by David Tong
Most of us bought a camera for the same reason, to take portraits of our love ones. Quite a number of people are content with the idea of “I’m after the person in the picture, I could care less about photography techniques!”. While that reasoning is justified, as capturing the subject take precedence over technicalities of photography, you have to ask yourself, “if I’m taking a photo anyway, why not make the photo nicer since it’ll take the same amount of effort, film, storage, anyway?”
Here are some simple tips and pointers to improve your day-to-day snapshots to make your love ones look better in your photo album!
The series of photos below are taken in this small area. A typical Singapore housing void deck with the public parking lot in the background.
The most common mistake that snapshots show is a busy background. Before you take a shot, do a simple scan of the background through your camera’s LCD or viewfinder. If the background is not an important element (a tourist landmark, for example), don’t include it in the scene.
In this example, the background is competing with the subject for attention and the viewer’s eyes wander around the frame trying to see what’s behind the subject. How do we improve this shot? We have a couple of tricks up our sleeves.
- Zoom in closer – By using a longer focal length, you crop out other parts of the scene and keep the attention to your subject while blurring the background as well.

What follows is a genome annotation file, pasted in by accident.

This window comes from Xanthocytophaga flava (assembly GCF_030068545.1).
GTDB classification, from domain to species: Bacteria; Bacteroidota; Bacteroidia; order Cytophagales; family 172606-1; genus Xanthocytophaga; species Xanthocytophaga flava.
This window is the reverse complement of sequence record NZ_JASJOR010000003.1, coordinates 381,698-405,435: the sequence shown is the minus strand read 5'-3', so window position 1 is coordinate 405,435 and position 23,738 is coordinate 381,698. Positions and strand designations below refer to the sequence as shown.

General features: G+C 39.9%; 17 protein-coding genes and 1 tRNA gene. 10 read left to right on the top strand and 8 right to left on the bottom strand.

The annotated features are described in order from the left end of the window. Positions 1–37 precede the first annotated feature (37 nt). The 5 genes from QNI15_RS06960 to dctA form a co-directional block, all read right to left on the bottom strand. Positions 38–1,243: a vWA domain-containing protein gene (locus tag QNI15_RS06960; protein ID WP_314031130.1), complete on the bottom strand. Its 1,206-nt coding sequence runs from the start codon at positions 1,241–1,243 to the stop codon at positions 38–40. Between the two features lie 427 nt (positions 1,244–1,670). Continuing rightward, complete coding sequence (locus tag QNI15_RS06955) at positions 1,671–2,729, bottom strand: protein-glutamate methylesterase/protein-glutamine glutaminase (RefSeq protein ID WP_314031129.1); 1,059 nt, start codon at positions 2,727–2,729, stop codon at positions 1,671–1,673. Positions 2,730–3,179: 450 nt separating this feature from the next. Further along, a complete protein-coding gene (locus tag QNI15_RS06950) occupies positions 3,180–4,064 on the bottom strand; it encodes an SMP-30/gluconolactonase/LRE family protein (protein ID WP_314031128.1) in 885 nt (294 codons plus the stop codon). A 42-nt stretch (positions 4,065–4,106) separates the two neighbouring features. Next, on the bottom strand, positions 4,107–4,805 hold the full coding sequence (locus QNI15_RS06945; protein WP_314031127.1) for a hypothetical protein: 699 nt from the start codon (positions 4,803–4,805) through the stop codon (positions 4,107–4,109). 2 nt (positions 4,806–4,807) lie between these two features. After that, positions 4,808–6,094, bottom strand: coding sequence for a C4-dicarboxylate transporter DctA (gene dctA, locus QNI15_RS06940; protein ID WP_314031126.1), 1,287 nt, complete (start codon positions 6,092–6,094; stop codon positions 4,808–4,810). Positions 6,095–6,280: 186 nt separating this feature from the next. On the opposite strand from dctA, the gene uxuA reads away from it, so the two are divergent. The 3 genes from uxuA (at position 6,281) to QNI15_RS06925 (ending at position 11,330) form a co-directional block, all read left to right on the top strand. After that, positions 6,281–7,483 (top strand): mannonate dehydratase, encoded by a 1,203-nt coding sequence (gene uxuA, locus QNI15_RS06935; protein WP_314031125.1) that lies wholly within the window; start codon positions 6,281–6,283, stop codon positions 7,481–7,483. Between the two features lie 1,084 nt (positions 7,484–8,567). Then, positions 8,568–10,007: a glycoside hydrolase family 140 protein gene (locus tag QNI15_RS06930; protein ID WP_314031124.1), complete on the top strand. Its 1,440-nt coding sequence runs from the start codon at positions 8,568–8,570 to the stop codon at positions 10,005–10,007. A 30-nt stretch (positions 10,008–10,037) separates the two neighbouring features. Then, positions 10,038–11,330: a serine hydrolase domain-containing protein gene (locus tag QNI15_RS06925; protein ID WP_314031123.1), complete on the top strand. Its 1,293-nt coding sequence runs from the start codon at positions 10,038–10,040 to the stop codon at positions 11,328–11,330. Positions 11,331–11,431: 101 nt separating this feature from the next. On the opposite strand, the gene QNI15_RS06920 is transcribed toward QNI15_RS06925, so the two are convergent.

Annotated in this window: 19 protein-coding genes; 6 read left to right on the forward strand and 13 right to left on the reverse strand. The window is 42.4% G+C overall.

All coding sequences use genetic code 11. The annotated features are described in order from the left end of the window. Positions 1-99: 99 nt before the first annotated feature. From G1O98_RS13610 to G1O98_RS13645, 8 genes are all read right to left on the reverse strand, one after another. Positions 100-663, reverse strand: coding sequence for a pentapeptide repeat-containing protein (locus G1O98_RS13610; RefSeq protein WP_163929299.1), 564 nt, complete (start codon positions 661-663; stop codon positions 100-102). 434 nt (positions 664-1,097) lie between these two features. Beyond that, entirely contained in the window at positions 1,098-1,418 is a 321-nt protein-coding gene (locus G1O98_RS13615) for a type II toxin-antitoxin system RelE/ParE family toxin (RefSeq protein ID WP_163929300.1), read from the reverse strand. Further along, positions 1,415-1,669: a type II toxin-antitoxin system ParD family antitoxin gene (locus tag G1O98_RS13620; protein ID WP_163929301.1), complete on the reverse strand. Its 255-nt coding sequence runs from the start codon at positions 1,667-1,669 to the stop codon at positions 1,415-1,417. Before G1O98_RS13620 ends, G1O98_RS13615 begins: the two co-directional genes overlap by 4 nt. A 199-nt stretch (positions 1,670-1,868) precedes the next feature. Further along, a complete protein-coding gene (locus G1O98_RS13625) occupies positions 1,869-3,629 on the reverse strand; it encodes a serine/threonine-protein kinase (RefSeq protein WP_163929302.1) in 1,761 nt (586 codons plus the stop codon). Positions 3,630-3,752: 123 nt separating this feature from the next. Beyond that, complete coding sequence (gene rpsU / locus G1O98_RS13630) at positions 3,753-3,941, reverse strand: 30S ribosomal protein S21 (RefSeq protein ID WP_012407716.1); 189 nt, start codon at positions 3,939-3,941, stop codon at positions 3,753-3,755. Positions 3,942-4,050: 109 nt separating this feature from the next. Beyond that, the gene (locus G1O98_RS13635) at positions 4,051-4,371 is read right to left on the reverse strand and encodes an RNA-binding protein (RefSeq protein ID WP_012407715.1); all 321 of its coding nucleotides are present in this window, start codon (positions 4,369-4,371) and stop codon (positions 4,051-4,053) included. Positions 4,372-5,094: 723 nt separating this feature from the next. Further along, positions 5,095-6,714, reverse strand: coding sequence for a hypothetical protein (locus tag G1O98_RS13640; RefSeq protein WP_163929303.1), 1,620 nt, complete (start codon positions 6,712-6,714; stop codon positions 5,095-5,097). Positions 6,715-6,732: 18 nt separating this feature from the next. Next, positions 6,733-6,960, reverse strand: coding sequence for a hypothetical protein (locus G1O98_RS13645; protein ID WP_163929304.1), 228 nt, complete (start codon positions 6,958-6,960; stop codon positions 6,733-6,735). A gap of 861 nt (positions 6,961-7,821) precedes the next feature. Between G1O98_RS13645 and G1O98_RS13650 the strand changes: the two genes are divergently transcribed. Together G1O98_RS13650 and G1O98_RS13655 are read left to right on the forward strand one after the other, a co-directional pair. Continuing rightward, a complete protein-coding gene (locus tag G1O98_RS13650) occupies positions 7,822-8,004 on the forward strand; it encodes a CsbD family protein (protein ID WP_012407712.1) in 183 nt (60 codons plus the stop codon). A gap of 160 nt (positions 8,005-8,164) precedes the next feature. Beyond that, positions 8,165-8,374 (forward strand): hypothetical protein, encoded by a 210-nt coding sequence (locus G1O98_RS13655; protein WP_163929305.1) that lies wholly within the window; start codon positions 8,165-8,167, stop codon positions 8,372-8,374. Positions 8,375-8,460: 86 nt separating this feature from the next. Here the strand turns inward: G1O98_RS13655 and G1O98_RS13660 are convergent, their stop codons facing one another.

- Find a cleaner background – By simply moving your camera position and finding a blank wall or less cluttered background, you can effectively clean up the clutter of the image as well.
Another common problem I see in snapshots are objects sticking in and out of the subject’s edge, such as the photos below:
I’m sure my wife won’t appreciate the antlers and Nicole, my niece, won’t appreciate becoming Sideshow Bob. So keep an eye on those common scenes.
Squint and Shadows
The common misconception with casual photographers stems from instructions from camera manuals back in the 70s where they tell you never to shoot against the sun and always have the subject face the light source. While it works when the sun is less intense, such as sunrise, sunset, or overcast days, during bright sunny outdoor shots, this isn’t very flattering for your subjects. The subjects will have dark shadows in inappropriate places and will most likely be uncomfortable and squint due to the harsh light.
As my son shows, he doesn’t like facing the 11AM sun that much. The shadows around his eyes make him look like a panda and he couldn’t look towards the camera due to the glare. The solution is incredibly simple, just turn him away from the light source!
By turning away from the light, we get a nice rim-light around his hair and shoulders while having a soft light reflecting from the ground. Another way to improve the situation is to move the subject under a shade but still have the sunlight coming in from the side, resulting to a more directional light hitting the subject even at high noon.
As you can see, even in a limited and confined space, there are ways to make your images look more presentable than mindlessly snapping images without care. If you find these tips helpful, feel free to post your examples below this page.